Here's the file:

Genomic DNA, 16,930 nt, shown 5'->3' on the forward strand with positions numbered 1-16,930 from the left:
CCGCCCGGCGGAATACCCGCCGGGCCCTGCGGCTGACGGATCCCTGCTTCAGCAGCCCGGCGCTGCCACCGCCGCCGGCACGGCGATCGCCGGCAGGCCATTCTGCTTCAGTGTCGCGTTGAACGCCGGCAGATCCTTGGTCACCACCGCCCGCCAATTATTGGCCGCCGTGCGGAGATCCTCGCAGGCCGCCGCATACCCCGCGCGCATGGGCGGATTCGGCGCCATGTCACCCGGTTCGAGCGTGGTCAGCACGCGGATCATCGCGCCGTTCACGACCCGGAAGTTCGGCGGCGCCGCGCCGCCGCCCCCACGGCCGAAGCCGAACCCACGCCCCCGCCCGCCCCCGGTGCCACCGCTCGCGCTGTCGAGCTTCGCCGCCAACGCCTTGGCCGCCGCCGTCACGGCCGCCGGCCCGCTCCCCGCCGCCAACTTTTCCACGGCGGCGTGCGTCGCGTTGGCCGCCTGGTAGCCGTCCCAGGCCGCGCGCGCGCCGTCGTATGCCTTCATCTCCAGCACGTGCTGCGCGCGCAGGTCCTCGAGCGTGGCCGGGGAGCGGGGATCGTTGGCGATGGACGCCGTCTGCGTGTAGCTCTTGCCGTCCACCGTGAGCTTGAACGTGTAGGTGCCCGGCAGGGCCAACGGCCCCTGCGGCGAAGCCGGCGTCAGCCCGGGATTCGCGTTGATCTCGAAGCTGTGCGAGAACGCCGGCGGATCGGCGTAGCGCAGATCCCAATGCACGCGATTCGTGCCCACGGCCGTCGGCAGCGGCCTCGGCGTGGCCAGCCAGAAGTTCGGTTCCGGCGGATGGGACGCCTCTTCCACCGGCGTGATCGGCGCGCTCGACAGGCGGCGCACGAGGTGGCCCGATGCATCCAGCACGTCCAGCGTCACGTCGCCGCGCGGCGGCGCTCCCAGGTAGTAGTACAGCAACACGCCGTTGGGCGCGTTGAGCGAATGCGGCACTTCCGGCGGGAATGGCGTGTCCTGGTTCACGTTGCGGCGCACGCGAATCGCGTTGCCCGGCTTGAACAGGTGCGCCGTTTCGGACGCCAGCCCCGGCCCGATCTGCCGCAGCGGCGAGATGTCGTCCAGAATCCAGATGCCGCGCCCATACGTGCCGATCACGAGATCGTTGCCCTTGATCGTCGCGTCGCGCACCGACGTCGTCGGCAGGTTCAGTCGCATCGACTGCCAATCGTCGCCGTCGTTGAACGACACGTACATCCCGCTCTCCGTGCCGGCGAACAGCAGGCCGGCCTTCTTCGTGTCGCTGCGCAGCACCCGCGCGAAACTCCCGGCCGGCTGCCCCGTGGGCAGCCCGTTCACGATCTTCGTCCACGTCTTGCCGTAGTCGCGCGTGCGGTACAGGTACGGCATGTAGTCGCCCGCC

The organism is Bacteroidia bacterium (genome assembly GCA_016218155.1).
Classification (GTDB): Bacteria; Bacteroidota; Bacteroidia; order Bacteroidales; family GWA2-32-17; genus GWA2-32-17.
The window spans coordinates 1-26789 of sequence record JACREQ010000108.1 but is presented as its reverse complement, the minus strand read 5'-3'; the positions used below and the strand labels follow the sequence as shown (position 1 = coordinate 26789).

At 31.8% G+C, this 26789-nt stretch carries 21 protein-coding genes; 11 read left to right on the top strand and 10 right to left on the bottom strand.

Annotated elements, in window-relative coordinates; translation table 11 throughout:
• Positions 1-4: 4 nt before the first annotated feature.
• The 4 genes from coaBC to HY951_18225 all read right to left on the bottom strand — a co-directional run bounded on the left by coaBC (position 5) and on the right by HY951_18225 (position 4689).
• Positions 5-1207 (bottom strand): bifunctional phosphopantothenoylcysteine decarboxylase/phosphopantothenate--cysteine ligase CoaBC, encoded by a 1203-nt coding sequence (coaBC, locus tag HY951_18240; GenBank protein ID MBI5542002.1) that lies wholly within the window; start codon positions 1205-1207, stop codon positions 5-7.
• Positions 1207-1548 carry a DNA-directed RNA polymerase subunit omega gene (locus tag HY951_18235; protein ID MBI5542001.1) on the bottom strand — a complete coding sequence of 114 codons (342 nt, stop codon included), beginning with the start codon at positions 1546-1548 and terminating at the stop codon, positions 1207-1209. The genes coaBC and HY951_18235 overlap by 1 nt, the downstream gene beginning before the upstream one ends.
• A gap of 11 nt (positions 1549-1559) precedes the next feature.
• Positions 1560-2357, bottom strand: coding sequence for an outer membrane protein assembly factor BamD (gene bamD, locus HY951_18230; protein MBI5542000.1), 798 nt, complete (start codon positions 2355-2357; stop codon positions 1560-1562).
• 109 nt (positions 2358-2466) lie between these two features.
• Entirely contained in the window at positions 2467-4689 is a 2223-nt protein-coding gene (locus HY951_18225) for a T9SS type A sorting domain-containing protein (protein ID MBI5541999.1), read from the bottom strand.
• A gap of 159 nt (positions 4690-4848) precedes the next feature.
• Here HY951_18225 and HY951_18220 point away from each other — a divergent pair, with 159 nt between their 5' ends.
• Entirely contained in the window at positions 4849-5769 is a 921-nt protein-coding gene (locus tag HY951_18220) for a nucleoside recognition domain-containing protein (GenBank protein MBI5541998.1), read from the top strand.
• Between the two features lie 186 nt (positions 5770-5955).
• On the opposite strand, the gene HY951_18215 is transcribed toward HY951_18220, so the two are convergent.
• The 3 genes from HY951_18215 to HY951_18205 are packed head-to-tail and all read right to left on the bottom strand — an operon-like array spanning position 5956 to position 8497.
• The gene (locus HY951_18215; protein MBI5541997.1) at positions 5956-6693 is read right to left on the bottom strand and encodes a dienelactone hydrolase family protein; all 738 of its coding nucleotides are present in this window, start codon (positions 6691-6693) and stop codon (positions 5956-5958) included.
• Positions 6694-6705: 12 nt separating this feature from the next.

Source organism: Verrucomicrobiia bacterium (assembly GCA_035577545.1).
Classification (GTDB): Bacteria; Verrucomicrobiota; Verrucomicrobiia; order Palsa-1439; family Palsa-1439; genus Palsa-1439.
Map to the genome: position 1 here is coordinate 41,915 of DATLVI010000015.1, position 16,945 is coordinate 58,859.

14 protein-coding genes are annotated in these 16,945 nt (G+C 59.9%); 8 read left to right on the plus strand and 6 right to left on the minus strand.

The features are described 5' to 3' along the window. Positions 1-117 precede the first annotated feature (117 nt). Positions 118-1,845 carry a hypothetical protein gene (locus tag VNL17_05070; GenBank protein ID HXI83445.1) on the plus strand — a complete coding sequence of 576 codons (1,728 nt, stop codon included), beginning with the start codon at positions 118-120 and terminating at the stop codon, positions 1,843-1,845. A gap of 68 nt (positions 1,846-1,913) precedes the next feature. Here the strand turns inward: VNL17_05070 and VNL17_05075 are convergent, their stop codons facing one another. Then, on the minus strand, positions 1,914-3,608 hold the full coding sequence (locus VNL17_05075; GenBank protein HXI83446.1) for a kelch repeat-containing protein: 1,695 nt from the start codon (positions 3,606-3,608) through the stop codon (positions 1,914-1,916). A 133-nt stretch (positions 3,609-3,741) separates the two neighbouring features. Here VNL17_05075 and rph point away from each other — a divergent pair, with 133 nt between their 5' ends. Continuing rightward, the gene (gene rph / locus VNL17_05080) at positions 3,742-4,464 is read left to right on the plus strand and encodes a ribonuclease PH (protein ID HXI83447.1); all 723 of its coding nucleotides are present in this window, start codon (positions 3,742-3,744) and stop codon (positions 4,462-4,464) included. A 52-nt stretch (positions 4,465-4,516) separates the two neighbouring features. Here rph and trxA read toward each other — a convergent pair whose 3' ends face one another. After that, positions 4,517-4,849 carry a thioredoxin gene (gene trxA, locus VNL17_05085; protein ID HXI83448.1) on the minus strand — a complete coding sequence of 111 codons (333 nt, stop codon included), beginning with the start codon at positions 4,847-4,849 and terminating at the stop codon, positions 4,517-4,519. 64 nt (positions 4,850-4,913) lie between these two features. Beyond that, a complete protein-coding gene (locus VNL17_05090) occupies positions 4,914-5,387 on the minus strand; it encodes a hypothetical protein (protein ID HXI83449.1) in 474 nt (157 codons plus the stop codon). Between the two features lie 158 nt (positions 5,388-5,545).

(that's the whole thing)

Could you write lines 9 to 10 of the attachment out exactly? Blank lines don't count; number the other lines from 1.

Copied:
• The 4 genes from coaBC to HY951_18225 all read right to left on the bottom strand — a co-directional run bounded on the left by coaBC (position 5) and on the right by HY951_18225 (position 4689).
• Positions 5-1207 (bottom strand): bifunctional phosphopantothenoylcysteine decarboxylase/phosphopantothenate--cysteine ligase CoaBC, encoded by a 1203-nt coding sequence (coaBC, locus tag HY951_18240; GenBank protein ID MBI5542002.1) that lies wholly within the window; start codon positions 1205-1207, stop codon positions 5-7.